Higher job satisfaction

Beyond compensation, nurses care about job satisfaction. They often endure difficult situations and emergencies; having a positive sense of job satisfaction and accomplishment is a driving force behind every action nurses take towards their patients and responsibilities. Nurses experience jobs satisfaction when they: 

  • Provide the best possible care
  • Fill a need during a nursing shortage and pandemic
  • Follow their true passion
  • Gain knowledge
  • Improve patient outcomes
  • Educate and empower
  • Experience flexibility and autonomy
  • Safely utilize evidence-based practice

Nurses are needed now more than ever. The nursing shortage is upon us, and schools are unable to meet the demands. The AACN reported that even though there’s an increase of 5.1% enrollment for BSN programs in 2019, it’s still not enough to meet the demands for nurse faculty, researchers, and clinicians. More than 1 million nurses are expected to leave the workforce by 2030. The opportunities are ahead, and well-prepared nurses should be at the forefront of leading, teaching, and healing. 

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Marisol Ramirez, RN, CHC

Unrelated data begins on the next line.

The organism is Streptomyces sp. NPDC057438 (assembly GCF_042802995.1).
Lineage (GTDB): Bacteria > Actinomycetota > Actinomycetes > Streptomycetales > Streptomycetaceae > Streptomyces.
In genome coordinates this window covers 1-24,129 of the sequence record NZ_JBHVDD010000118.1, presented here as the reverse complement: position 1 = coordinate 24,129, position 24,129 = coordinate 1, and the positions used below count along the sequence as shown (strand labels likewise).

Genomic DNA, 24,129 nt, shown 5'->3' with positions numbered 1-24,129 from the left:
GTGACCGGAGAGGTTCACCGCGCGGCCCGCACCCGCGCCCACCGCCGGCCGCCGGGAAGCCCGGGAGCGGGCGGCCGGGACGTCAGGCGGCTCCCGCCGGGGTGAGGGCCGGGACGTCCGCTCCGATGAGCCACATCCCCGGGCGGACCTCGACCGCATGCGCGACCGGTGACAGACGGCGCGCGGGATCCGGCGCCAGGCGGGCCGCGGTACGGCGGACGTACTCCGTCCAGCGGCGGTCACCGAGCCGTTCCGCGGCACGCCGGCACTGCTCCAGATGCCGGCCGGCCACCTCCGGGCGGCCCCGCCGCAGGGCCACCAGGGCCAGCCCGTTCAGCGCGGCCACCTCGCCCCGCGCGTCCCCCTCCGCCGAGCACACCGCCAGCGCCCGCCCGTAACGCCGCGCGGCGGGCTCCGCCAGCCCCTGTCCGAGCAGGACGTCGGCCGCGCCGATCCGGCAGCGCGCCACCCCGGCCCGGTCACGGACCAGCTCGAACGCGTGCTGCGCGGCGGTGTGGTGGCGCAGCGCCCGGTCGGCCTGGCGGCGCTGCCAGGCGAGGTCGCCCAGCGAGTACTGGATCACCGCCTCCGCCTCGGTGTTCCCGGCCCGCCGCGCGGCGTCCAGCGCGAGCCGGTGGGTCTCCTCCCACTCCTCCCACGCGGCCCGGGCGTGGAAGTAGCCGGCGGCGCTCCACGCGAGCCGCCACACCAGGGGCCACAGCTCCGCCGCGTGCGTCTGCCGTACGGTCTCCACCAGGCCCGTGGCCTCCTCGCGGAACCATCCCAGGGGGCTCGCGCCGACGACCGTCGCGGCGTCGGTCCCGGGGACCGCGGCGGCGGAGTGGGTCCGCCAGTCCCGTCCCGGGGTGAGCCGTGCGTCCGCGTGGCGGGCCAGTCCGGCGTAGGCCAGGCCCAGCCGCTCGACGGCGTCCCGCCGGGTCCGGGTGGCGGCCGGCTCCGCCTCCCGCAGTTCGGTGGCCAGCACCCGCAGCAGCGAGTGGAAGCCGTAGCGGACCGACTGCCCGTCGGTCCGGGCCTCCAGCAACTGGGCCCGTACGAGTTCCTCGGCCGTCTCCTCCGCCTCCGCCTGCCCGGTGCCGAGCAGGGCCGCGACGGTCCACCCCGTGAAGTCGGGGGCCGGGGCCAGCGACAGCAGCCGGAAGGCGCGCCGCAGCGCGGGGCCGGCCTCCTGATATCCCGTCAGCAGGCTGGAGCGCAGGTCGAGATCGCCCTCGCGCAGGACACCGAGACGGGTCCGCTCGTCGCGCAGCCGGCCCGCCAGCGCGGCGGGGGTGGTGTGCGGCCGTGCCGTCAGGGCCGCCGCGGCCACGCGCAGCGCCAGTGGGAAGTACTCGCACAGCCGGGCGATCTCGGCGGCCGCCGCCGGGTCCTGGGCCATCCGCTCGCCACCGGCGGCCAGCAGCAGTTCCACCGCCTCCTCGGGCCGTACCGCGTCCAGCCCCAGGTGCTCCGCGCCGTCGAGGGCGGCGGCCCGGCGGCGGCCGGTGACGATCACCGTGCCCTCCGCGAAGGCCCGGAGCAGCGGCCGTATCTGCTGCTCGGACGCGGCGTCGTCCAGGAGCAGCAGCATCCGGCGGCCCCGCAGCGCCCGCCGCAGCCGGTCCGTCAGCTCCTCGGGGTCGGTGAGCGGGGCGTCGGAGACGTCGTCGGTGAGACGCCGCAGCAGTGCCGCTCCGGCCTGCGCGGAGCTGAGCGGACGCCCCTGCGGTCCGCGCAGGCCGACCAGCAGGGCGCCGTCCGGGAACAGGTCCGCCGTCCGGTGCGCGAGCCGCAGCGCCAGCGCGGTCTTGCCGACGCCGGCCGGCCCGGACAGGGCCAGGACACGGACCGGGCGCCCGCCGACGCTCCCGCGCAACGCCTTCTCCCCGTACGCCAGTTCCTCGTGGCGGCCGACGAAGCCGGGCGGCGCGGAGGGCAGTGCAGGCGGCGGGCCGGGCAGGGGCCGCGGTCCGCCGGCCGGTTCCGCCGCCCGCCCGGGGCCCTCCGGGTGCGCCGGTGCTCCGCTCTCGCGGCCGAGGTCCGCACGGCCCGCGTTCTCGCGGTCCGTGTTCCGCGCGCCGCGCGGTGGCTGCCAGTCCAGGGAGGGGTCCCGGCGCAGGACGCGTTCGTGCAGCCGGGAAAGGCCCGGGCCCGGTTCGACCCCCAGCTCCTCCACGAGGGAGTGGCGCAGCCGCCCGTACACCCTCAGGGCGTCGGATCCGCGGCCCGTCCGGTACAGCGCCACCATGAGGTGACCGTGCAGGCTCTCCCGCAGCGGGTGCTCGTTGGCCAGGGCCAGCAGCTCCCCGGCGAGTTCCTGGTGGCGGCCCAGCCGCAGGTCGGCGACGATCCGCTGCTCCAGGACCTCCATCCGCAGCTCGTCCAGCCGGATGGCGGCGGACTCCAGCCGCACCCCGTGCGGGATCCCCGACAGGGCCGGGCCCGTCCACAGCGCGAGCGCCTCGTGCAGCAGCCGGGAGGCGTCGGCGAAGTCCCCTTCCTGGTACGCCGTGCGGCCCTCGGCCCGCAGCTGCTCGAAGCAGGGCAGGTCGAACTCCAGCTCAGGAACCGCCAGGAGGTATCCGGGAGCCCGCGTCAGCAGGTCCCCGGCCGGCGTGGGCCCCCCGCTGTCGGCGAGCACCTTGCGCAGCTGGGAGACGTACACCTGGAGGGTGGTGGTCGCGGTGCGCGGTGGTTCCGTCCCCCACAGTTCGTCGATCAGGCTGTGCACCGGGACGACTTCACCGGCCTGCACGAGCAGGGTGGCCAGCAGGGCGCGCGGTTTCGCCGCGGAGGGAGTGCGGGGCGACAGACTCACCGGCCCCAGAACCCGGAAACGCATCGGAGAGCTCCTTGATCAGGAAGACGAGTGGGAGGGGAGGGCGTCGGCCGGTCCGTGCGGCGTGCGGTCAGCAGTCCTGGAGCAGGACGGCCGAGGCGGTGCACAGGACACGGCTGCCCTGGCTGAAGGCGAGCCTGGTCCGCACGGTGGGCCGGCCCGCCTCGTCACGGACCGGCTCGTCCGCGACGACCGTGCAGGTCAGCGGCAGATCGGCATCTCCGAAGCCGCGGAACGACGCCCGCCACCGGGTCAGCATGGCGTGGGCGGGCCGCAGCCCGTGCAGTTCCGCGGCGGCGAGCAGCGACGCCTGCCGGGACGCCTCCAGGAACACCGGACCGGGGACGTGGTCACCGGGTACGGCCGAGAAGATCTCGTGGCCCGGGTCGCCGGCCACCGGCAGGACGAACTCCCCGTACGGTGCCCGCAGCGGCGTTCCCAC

Marisol Ramirez, RN, CHC


Marisol Ramirez, RN, CHC

Marisol Ramirez, RN, CHC, graduated with an Associate’s Degree in Nursing from Southwestern Adventist University in 2005. She has 15 years of experience in varied nursing specialties. She started her career on the medical-surgical floor, then transitioned into case management. She has extensive case management experience both at the home health and corporate HMO/MCOs levels, focusing on the geriatric population and those with disabilities and chronic conditions, and has held supervisory and teaching roles. As a nurse and certified health coach, her passion is to make a positive difference, promote prevention, and help guide those in her community to experience health and wellness. In her spare time, she enjoys research, writing, playing the piano and cello, travel, and the outdoors.